SACRAMENTO – Senate Republican Leader Patricia Bates (R-Laguna Niguel) today submitted a letter to the California Department of Corrections and Rehabilitation (CDCR) during a public comment period regarding proposed regulations that could lead to the early release of dangerous "nonviolent" inmates and diminish victim rights.
“The state is on the verge of approving regulations that could jeopardize public safety, and it’s important for concerned Californians to make their voices heard,” said Senator Bates. “I sent my own letter expressing my concerns about dangerous ‘nonviolent’ inmates being released early into our communities, and I hope many others will join me.”
In November 2016, California’s voters approved Proposition 57, which increased the number of inmates eligible for parole consideration and authorized CDCR to award sentencing credits to “nonviolent” inmates.
While many people who voted for Prop. 57 thought they were giving “nonviolent” inmates such as shoplifters and drug users a break, the state’s definition of “nonviolent” is problematic. Under state law, “nonviolent” felonies include:
- Human trafficking of a minor for labor
- Battery with serious bodily harm
- Assault with a deadly weapon on a peace officer
- Solicitation to commit murder
- First degree burglary
- Arson causing physical harm
- Hate crimes
- Exploding a bomb with intent to harm
While felons of the above crimes will not necessarily be released early into communities when reviewed for parole, the possibility that they are eligible through a mere “paper” review process concerns Senator Bates. CDCR has issued emergency regulations that state that prisoners convicted of “nonviolent” sexual offenses such as rape of an unconscious person will not be eligible for early release. However, the regulations do not cover all sexual offenders required to register, nor do they cover the crimes listed above and others that include acts or threats of violence.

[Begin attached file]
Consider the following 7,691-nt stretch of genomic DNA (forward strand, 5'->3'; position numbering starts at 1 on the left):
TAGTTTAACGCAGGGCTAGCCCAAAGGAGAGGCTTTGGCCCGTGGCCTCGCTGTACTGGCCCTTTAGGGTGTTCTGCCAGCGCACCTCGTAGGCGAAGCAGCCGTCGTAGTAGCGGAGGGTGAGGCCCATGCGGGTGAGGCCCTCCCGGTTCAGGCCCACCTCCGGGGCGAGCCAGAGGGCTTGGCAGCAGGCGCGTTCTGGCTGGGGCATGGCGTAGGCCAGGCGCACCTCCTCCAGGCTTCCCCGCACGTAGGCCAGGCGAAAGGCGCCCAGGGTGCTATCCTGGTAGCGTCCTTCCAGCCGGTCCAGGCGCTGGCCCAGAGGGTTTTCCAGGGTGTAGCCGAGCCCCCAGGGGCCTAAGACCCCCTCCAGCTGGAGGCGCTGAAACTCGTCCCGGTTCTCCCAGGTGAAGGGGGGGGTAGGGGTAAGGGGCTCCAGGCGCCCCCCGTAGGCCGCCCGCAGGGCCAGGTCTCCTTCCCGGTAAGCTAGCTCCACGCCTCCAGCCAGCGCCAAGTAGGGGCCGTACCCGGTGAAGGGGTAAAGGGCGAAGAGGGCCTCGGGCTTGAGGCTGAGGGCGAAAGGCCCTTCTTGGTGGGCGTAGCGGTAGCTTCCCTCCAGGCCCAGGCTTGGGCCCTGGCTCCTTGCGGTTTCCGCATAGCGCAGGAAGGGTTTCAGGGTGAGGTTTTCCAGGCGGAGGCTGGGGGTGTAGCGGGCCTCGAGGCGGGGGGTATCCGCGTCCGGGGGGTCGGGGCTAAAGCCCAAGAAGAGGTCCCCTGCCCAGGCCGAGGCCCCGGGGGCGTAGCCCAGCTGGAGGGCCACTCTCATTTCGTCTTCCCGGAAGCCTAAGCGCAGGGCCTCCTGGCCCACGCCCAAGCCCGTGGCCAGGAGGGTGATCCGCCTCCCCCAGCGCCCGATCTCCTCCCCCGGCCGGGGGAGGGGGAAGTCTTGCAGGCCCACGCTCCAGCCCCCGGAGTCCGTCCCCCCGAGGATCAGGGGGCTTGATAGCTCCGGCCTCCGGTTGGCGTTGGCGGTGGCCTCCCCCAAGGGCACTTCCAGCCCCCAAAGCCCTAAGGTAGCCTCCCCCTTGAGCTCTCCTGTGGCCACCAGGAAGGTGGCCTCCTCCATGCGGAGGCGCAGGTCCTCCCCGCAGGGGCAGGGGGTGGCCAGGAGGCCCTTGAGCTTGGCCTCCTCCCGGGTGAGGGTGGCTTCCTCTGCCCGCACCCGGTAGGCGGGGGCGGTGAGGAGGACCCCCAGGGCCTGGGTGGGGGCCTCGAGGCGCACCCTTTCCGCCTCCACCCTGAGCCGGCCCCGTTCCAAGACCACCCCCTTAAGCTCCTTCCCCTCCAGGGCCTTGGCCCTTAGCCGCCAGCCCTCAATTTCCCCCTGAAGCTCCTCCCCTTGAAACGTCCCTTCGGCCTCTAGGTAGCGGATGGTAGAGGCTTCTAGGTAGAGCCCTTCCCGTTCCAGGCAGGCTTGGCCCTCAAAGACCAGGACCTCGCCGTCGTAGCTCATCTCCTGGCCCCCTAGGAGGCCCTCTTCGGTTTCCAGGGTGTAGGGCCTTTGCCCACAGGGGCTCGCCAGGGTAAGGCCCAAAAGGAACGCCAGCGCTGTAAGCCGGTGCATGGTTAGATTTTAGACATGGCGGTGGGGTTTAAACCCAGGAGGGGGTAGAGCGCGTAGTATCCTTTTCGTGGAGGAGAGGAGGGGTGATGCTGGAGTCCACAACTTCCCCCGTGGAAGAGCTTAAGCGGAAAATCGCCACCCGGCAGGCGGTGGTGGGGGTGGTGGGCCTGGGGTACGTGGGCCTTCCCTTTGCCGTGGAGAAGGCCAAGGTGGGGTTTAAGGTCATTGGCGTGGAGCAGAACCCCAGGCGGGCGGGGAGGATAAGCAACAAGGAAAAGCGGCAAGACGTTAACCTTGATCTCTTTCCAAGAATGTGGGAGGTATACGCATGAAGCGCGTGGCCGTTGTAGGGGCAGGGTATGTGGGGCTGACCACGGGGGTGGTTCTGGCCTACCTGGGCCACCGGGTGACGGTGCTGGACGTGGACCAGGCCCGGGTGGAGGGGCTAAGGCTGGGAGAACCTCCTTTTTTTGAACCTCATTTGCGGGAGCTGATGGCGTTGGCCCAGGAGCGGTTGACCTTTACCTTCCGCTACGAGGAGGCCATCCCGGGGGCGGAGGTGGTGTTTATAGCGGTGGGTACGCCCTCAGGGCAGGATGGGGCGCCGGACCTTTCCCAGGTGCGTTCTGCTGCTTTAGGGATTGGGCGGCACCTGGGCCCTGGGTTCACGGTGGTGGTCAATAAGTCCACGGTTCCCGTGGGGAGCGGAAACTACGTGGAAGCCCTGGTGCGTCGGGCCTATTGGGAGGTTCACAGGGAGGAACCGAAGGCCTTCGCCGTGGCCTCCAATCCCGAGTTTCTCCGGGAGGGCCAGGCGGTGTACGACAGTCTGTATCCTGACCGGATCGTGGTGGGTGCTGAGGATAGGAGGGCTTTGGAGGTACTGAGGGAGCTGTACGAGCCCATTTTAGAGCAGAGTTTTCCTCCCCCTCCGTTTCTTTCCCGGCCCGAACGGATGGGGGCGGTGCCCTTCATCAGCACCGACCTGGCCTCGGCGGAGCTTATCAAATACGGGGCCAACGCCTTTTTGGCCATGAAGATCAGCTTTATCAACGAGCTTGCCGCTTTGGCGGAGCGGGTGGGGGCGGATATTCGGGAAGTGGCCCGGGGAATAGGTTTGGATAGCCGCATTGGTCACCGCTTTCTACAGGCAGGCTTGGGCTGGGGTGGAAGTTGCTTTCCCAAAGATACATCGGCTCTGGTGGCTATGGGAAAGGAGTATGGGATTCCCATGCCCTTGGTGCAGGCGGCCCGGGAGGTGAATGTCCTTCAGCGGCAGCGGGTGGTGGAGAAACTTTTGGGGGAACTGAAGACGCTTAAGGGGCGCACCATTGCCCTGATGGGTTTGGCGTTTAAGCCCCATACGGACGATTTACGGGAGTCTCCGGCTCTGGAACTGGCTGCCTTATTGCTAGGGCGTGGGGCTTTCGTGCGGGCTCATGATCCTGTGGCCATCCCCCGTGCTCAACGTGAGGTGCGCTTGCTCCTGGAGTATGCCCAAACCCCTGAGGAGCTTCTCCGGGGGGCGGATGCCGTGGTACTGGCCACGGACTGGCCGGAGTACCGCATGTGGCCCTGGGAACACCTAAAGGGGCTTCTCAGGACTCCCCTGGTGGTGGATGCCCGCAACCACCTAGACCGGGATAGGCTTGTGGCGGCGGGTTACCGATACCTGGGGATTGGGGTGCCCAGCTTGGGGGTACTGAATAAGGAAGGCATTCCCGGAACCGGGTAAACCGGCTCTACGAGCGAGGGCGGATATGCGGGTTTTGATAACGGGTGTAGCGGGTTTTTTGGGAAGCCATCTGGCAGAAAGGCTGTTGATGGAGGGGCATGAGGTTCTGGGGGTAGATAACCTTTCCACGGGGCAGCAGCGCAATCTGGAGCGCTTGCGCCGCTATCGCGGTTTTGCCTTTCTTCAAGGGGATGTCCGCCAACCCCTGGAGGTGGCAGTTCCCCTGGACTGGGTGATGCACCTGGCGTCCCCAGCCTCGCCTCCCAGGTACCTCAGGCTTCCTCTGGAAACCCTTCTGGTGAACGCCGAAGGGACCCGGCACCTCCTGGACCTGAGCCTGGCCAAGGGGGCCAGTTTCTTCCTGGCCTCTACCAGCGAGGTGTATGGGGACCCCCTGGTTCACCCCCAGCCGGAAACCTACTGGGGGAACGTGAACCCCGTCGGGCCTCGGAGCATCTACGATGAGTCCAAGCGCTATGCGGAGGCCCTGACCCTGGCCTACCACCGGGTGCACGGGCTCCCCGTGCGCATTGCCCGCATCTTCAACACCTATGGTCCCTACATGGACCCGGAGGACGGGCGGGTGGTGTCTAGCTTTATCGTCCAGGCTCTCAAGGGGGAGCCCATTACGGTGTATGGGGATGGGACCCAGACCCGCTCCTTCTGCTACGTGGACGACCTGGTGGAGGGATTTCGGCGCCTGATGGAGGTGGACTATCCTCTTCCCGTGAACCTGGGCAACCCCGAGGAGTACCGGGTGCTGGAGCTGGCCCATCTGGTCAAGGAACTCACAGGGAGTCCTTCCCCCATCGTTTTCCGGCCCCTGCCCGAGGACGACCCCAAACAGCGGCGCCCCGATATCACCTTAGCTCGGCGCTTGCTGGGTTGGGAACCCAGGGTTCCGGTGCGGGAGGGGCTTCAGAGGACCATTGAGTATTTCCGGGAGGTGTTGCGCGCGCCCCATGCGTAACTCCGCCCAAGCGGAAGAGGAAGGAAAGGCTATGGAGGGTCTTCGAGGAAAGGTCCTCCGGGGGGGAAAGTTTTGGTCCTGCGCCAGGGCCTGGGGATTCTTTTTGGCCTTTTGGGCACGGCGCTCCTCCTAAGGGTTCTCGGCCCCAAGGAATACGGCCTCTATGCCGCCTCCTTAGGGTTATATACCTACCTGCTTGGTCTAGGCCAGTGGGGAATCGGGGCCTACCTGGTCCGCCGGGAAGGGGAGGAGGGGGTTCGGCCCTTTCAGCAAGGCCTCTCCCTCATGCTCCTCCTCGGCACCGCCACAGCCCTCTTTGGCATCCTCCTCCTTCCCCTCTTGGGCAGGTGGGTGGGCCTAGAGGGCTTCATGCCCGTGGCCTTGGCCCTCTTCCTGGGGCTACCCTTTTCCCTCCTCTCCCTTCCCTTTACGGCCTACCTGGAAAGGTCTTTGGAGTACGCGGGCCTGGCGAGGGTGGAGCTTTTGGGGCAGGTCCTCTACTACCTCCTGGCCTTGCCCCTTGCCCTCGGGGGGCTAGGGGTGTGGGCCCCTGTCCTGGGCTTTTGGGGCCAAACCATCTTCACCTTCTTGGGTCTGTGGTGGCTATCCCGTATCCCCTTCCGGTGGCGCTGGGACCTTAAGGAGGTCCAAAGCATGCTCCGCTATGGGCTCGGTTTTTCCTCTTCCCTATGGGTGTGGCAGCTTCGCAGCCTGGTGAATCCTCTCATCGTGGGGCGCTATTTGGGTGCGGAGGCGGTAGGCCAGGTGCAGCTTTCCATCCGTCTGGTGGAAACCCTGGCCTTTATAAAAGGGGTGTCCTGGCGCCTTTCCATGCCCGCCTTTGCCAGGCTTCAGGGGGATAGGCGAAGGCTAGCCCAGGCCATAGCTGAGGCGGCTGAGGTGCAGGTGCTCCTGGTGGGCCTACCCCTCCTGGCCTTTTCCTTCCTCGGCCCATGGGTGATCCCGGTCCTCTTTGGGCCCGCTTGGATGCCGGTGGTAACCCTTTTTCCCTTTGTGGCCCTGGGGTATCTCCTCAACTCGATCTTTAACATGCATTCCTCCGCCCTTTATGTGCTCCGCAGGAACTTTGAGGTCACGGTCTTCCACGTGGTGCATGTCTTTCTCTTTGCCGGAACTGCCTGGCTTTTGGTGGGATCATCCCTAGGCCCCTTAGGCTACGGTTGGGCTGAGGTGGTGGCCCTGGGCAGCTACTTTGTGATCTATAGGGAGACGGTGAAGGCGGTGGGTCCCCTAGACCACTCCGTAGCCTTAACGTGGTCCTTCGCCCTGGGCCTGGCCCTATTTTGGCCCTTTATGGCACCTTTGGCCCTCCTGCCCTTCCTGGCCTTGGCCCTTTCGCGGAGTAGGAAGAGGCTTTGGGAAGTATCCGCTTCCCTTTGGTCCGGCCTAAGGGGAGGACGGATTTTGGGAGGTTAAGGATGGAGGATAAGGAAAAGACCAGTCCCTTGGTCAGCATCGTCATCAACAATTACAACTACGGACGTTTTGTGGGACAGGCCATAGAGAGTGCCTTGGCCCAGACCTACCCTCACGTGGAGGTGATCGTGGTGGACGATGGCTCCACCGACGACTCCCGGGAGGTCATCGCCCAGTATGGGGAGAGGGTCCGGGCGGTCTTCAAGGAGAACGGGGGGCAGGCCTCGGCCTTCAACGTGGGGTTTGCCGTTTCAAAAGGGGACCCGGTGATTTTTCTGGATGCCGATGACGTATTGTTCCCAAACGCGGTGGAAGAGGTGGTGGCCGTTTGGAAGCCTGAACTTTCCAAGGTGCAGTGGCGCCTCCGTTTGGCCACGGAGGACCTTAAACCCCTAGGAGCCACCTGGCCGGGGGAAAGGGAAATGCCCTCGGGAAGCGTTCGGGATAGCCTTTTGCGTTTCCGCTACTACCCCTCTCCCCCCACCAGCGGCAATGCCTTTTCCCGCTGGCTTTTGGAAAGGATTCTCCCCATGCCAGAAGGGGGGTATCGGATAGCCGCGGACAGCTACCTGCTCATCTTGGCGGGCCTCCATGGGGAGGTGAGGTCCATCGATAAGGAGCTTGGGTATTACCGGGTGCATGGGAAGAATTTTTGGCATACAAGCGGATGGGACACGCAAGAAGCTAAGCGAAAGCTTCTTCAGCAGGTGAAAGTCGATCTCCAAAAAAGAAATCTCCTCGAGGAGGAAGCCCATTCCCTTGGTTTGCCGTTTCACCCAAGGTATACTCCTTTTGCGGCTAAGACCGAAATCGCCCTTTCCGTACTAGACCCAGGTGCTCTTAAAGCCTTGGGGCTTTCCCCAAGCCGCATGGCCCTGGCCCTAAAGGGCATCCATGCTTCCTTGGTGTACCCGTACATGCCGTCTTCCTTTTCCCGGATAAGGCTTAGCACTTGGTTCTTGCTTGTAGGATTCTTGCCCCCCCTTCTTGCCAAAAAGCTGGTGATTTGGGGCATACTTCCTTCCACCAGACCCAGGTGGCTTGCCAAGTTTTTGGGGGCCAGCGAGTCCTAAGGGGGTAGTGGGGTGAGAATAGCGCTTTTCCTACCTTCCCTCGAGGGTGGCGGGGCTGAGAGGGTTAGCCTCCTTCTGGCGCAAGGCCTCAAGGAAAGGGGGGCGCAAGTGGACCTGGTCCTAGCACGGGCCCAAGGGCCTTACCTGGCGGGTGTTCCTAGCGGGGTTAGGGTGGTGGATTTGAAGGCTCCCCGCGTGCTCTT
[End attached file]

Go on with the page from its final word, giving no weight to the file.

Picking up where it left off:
Earlier this year, Senator Bates authored Senate Bill 75 that would have expanded the definition of “violent” felonies to address some of the issues raised by Prop. 57. A Senate committee rejected her bill on a partisan vote.
CDCR has opened a public comment period on Prop. 57 that will conclude with a public hearing in Sacramento on September 1, 2017. The public comment period is a chance for Californians to influence the final regulations of Prop. 57 to ensure that such criminals continue to serve their sentences.
Comments can be sent in one of three ways:
California Department of Corrections and Rehabilitation
Attention: Regulation and Policy Management Branch
P.O. Box 942883|
Sacramento, CA 94283-0001
(916) 324-6075, California Department of Corrections and Rehabilitation, Attention: Regulation and Policy Management Branch
Senate Republican Leader Patricia Bates (R-Laguna Niguel) represents the 36th Senate District in the California Legislature, which covers South Orange County, North San Diego County and Marine Corps Base Camp Pendleton. Follow her on Twitter and Facebook.